Whether an increased dose of exercise-based therapy is beneficial, detrimental or makes no difference to motor recovery after stroke needs to be elucidated. Well designed studies of different doses of the same therapy at different times after stroke in well characterised groups of stroke survivors are required. Before undertaking such studies a systematic review specifically investigating the effect of increased dose of exercise therapy is required to establish the current evidence-base. This paper reports a systematic review and meta-analysis designed to determine the strength of current evidence for providing a higher intensity of the same types of exercise-based therapy to enhance motor recovery after stroke.

Methods

Design

The design of this systematic review followed recommendations of the Cochane Collaboration. The review protocol was not published prior to this report other than as part of a PhD thesis [15].

Search strategy

The following databases were searched electronically; US National Library of Medicine Database (MEDLINE); European Medical Database (EMBASE); Cumulative Index to Nursing and Allied Health Literature (CINHAL); Allied and Complementary Medicine Database (AMED); and Cochrane Central Register of Controlled Trials (CENTRAL). An example of the search strategy used is given in Table 1. The initial search was conducted to cover the time period from induction of the databases to November 2008 and this was updated in a subsequent search to include the period up to October 2009. The updated search (December 2008 to October 2009) did not include CINHAL because the host had changed from OVID. A decision was made not to update the CINHAL search because records identified through it in the initial search were also found in other databases.
Table 1

Search strategy for electronic databases

1. exp Stroke/

2. stroke.mp.

3. cerebrovascular diseas$.mp.

4. cerebral vascular diseas$.mp.

5. cerebral vascular accident$.mp.

6. cerebrovascular accident$.mp.

7. (hemipleg$ or hemipar$).mp.

8. 6 or 4 or 1 or 3 or 7 or 2 or 5

9. exp Physical Therapy Modalities/

10 physiotherapy.mp.

11. physical therapy.mp.

12. 11 or 10 or 9

13. randomized controlled trial.pt.

14. controlled clinical trial.pt.

15. randomised controlled trials.sh.

16. random allocation.sh.

17. double-blind method.sh.

18. single-blind method.sh.

19. 18 or 16 or 13 or 17 or 12 or 15 or 14

20. clinical trial.pt.

21. exp Clinical Trial/

22. ((singl$ or doubl$ or treb$ or trip$) adj25 (blind$ or mask$)).ti, ab.

23. (clin$ adj25 trial$).ti, ab.

24. placebo$.ti, ab.

25. placebo.sh.

26. random$.ti, ab.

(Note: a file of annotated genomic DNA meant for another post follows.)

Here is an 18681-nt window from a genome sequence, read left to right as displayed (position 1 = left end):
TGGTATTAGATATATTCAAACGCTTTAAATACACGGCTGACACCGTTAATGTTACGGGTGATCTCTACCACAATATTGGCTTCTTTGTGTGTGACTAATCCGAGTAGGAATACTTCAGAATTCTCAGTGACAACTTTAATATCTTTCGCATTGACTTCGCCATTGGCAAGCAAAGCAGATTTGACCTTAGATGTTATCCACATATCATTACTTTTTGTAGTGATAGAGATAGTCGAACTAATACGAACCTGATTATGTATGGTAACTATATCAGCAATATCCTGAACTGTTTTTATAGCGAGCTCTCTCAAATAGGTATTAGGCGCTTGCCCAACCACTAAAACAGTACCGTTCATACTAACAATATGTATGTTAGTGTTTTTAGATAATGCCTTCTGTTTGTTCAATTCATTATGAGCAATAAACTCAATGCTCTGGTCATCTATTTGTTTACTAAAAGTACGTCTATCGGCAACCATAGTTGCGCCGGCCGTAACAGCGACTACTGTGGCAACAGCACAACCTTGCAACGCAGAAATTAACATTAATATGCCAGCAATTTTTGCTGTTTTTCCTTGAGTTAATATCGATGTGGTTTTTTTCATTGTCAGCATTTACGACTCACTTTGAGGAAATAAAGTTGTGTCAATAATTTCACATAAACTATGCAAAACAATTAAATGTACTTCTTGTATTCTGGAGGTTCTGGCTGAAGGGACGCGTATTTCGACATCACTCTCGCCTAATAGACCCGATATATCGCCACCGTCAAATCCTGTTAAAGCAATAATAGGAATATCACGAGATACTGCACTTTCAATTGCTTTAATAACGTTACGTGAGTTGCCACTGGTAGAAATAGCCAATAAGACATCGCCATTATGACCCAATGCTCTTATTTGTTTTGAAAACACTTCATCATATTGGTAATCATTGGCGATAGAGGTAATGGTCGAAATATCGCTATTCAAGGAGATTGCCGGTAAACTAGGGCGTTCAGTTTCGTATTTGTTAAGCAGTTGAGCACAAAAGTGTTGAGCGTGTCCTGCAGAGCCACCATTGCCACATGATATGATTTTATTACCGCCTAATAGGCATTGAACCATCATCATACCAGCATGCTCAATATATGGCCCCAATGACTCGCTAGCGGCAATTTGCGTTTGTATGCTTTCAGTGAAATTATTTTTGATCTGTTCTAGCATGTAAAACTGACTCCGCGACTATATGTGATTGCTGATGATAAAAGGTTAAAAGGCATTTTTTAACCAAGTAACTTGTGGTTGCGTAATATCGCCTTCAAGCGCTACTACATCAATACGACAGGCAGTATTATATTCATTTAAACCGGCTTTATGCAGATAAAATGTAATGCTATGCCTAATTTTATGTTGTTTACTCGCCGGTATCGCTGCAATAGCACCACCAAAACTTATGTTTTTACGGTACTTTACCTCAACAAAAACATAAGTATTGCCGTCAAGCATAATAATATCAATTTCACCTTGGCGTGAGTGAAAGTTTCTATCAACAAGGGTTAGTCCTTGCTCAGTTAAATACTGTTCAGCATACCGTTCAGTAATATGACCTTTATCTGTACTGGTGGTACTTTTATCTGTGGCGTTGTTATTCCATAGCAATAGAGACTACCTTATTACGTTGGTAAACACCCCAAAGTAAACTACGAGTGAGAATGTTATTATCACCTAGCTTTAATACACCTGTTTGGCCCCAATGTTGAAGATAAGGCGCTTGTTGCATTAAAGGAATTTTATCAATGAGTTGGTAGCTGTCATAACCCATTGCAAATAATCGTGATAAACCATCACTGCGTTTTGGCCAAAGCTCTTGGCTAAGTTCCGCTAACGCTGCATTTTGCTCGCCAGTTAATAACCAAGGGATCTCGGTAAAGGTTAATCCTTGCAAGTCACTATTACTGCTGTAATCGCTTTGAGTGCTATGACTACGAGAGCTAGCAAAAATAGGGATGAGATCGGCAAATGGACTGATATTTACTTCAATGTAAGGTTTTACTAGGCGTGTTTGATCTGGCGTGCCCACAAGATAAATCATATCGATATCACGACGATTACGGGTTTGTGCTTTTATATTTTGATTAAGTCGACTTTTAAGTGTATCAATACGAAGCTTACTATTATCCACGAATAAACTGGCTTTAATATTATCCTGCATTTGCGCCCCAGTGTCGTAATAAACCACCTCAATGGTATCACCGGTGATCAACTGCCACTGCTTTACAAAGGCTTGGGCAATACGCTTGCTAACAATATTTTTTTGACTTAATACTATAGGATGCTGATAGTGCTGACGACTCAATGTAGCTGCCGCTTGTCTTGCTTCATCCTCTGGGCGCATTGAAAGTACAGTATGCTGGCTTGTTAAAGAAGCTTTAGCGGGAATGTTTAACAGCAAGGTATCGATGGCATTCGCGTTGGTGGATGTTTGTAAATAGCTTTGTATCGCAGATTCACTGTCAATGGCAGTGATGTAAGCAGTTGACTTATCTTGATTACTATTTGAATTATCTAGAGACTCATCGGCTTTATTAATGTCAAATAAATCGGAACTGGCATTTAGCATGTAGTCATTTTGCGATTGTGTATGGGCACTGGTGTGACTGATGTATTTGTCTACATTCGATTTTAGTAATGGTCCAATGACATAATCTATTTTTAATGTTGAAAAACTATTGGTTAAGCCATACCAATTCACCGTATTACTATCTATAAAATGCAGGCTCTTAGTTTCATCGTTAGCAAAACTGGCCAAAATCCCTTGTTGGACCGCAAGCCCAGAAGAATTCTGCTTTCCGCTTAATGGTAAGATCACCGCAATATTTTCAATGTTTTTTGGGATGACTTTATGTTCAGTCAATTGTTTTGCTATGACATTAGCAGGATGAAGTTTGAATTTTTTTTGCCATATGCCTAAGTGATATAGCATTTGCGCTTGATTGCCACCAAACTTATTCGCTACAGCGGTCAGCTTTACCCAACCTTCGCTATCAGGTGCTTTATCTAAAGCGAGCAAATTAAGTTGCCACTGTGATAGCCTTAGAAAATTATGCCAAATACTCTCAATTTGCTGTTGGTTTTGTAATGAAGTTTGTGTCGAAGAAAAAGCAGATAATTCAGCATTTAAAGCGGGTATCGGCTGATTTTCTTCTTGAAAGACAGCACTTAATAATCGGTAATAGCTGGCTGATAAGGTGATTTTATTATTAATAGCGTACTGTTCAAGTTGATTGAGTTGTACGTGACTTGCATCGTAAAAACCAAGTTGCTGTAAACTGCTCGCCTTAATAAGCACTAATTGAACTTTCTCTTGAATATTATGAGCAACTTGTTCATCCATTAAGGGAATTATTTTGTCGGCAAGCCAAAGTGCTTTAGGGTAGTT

27. research design.sh.

28. 27 or 25 or 21 or 26 or 20 or 22 or 24 or 23

29. comparative study.sh.

30. exp Evaluation Studies/

31. follow up studies.sh.

32. (contro$ or prospectiv$ or volunteer$).ti, ab.

33. 32 or 30 or 31 or 29

34. 33 or 28 or 19

35. exercis$.mp.

36. exercis$.sh.

37. exp Exercise/

38. functional strength train$.mp.

39. activities of daily living.mp.

40. neuro facilitation.mp.

41. bobath therap$.mp.

42. motor relearn$.mp.

43. rehabilitation.mp.

44. rehabilitation.sh.

45. exp Rehabilitation/

46. restoration of function$.mp.

47. 35 or 39 or 40 or 36 or 41 or 38 or 42 or 46 or 45 or 37 or 43 or 44

48. intensit$.mp.

49. intensit$.sh.

50. frequenc$.sh.

51. frequenc$.mp.

52. duration.mp.

53. duration.sh.

54. dose.mp.

55. dosage.mp.

56. amount.mp.

57. quantit$.mp.

58. how much.mp.

59. dos$.mp.

60. dosing.mp.

= .doses.mp.

62. amounts.mp.

63. 63. 50 or 53 or 57 or 61 or 51 or 58 or 48 or 59 or 52 or 60 or 56 or 49 or 62 or 54 or 55

64. 64. 8 and 63 and 34 and 12 and 47

Abbreviations

mp = title, original title, abstract, name of substance word, subject heading word

Reference lists of all articles reporting included trials were searched for any extra possibly relevant records. If any records were identified from the hand searching of reference lists and they came from journals not included on the CENTRAL data base, the contents pages of those journals were hand searched. A hand search of our own private databases of references was also undertaken. In addition authors of included articles were contacted for any unpublished data.

Criteria for inclusion of trials

Types of trial

Randomised or quasi randomised controlled trials with or without blinding of assessors;

Types of participants

Adults, aged over 18 years, with a clinical diagnosis of stroke

Types of interventions

  • Experimental and control group interventions identical except for dose. Therapy dose can be described in terms of time spent in therapy and/or of effort expended [16]. Description of time includes: minutes per session; sessions per day/week; and number of days/weeks [16]. Description of effort can be made in terms of the work or power required to perform an exercise for example, resistance training and the amount of weight used [16]. For this systematic review dose refers to the total time spent in exercise-based therapy.

  • Interventions investigated were exercise-based (no electrostimulation, splinting or orthotics) to facilitate muscle activity or functional ability;

Types of outcome measures

  • Measure of motor impairment - muscle function. For example. Motricity Index, muscle tone, joint range of motion;

  • Measures of motor impairment - movement control. For example. co-ordination, reaction time;